Originally published on Wed October 8, 2014 5:59 pm
The Southern Food and Beverage Museum. Of course. It sounds so inevitable, you might assume it's existed since time immemorial: a museum to celebrate the food and drink of the American South, to enshrine barbecue and grits, showcase the heritage of Louisiana shrimpers and Kentucky bourbon.
Meet The Neighbors introduces you to some of the remarkable people who live and work in the Baton Rouge area. Do you know someone we should meet? E-mail us at email@example.com and keep up with Meet The Neighbors, follow us on Tumblr.
Carlos Roldan came to Baton Rouge from Argentina more than ten years ago. He started playing tennis at the age of nine, and started competing by age 13. By the time he was 18 he was competing semi-pro and coaching on the side, which took away from his training time. He loved to coach so much that he decided to stop competing and coach full time. In 1998, after coaching for many years, it turns out he had something new to learn.
Â Â "By accident I received a flier for something called wheelchair tennis that Iâ€™ve never seen before, even though Iâ€™ve played tennis all my life, never seen before. So I approached the person who gave me the flier and thatâ€™s how it started," Roldan says. "I went there one time to see their practice and I really was impressed with what they do and how they do it, and the coach told me 'Would you be interested in coaching some players?' and I said 'Well, absolutely, but I donâ€™t know much about this, and he told me 'If you know how to coach tennis you can start' and thatâ€™s how it started."
Now, Roldan coaches wheelchair tennis every Saturday at BRECâ€™s Highland Park. Heâ€™s also helped kickstart similar programs elsewhere in the state. He teaches beginners, intermediate and advanced, with students as young as six, and as old as 65.
Originally published on Fri September 19, 2014 7:37 am
Jay Grush explains his formula
The first home game for the New Orleans Saints is this weekend â€“ and hungry fans all over will no doubt be enjoying a tailgate party classic â€“ a big pot of jambalaya.Â But what happens when you have to feed hundreds of people, and your Jambalaya recipe was written to feed only 5 or 6? Â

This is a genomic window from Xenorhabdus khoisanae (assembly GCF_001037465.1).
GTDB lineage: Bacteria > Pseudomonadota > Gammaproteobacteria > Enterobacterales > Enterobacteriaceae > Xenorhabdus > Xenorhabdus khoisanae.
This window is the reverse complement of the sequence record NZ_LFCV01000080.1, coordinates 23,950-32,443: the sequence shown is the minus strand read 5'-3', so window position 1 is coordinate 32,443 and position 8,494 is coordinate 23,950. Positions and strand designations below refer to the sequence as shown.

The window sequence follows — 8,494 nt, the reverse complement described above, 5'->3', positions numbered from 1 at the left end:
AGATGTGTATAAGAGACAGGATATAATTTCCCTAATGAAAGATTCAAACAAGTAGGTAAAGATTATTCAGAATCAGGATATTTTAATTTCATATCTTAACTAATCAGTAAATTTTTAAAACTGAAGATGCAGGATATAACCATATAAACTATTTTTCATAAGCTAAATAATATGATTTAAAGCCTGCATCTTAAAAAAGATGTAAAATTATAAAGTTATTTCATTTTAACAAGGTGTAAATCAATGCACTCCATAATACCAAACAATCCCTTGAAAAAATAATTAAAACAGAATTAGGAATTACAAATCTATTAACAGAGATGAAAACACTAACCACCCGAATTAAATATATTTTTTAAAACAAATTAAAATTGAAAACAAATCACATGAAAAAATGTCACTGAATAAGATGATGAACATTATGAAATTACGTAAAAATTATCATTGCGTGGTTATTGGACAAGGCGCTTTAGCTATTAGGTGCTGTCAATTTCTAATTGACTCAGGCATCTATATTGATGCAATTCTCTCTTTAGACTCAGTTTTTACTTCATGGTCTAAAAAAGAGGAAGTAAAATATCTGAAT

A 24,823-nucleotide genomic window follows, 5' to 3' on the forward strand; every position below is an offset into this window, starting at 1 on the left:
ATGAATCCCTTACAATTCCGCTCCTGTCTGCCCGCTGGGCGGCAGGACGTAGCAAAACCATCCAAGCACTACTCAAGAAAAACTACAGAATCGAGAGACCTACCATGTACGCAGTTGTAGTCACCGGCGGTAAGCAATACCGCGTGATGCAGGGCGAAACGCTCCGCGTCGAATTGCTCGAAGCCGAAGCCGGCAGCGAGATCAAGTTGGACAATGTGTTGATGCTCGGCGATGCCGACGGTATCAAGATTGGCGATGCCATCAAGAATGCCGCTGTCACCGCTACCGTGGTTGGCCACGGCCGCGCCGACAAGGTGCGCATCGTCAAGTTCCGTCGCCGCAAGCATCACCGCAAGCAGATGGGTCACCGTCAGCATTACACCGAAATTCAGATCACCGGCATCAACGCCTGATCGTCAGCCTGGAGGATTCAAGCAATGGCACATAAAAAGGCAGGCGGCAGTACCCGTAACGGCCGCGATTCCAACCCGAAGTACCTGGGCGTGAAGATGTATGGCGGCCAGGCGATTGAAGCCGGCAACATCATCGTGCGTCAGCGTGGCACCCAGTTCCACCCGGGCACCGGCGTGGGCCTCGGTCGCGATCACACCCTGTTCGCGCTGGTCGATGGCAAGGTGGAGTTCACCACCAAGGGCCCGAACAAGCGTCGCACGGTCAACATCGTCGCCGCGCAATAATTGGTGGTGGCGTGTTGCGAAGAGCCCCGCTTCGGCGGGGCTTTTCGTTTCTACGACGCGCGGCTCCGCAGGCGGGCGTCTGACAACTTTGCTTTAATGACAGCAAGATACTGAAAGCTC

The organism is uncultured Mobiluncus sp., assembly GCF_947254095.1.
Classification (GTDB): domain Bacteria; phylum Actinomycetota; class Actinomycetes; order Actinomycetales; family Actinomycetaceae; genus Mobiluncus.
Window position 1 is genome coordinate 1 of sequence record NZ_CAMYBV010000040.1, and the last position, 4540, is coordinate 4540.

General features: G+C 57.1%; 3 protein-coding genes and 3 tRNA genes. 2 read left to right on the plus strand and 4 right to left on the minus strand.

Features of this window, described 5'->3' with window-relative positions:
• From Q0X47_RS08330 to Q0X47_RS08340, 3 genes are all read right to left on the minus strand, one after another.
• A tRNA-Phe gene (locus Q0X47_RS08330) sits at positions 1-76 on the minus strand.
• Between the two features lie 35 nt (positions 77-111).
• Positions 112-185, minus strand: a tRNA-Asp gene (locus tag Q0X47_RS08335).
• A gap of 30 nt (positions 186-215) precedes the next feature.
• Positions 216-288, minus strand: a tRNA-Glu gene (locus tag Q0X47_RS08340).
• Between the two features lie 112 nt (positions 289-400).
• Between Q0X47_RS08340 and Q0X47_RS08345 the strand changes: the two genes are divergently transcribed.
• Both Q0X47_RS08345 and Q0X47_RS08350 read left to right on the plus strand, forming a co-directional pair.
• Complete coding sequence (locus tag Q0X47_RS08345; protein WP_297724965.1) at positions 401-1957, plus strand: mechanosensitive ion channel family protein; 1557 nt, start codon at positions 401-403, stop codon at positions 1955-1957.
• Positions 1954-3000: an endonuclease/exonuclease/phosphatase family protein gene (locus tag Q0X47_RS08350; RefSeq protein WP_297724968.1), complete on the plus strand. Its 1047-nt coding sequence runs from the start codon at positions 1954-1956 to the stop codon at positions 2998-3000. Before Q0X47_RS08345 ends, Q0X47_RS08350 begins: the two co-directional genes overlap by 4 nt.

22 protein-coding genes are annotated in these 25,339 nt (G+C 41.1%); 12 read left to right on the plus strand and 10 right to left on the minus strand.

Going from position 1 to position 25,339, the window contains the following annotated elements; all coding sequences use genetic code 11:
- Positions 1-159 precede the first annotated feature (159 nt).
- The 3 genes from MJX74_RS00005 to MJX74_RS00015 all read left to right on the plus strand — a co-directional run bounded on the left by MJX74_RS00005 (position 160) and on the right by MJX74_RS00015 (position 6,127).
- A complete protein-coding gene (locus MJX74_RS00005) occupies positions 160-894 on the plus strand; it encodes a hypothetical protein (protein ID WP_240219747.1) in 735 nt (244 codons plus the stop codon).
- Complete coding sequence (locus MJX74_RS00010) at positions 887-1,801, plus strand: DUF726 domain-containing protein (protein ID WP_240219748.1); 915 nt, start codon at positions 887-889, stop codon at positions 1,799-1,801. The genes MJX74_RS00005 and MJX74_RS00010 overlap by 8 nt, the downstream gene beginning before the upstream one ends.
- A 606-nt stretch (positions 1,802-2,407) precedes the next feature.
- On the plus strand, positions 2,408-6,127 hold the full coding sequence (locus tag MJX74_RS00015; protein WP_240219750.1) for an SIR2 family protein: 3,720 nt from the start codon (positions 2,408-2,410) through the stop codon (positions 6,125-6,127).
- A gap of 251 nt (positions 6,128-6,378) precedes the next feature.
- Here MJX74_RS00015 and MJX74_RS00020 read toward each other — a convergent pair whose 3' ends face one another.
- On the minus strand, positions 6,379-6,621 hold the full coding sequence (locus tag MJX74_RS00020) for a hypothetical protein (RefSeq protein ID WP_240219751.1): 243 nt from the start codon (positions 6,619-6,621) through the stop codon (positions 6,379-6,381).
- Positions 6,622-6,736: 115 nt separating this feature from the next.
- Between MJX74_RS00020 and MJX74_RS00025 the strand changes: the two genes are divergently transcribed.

The first annual Teche Fest is happening in Breaux Bridge on Saturday, September 20 from 10AM-6PM.Â It will feature an art walk, food, and a floating Cajun jam session.Â Elizabeth Eads spoke with Susan Brazell about the festival and all that's gone into it.
Originally published on Fri September 19, 2014 5:59 pm
The Cosby Show celebrates its 30th birthday on Saturday.
It was a monster hit inspired by the comedy and life experiences of its star, Bill Cosby, as shown in the new biography Cosby: His Life and Times. In the book, author Mark Whitaker makes a strong argument that Cosby's comedic style and approach to race issues turned The Cosby Show into television's most quietly subversive program.
Originally published on Mon September 15, 2014 8:03 am
When naming a child, some parents opt for one of the parents' last names, some hyphenate the two. Still others invent a hybrid surname for their kids â€” though one Tennessee family discovered that state law bars them from doing that.
Kim Sarubbi runs a digital consulting firm. Her husband, Carl Abramson, is a chiropractor. The couple moved to Nashville from Santa Monica, Calif. Their first two kids were born outside Tennessee, and their last names are a blend of their parents' surnames, Sarubbi and Abramson.
Originally published on Mon September 8, 2014 8:17 am
It's unclear what Michael Sam's future in the NFL will bring. He is only on the practice squad of the Dallas Cowboys, which means he's unlikely to take the field any time soon. As everyone has heard many times by now, he will be the first openly gay player in the league. No matter how exhausted some are with reports about Sam, his sexuality and what it does or does not mean for his football career, his story matters.
Originally published on Sun October 5, 2014 8:50 pm
One Friday night, 30 men and 30 women gathered at a hotel restaurant in Washington, D.C. Their goal was love, or maybe sex, or maybe some combination of the two. They were there for speed dating.
The women sat at separate numbered tables while the men moved down the line, and for two solid hours they did a rotation, making small talk with people they did not know, one after another, in three-minute increments.
Originally published on Sun August 17, 2014 10:42 am
Anyone thoughtful â€” no matter what their spiritual leaning â€” can appreciate the art of the hymn: the rhythm, the sonorous language, the discipline and structure. My first encounter with that power â€” despite having been part of a youth group as a teenager â€” came when I was a freshman at a dignified religious institution. I remember cigarette smoke and a song, a somber little something blaring from a nearby room. Three of us stood in the parking lot with Newports hanging from our teeth.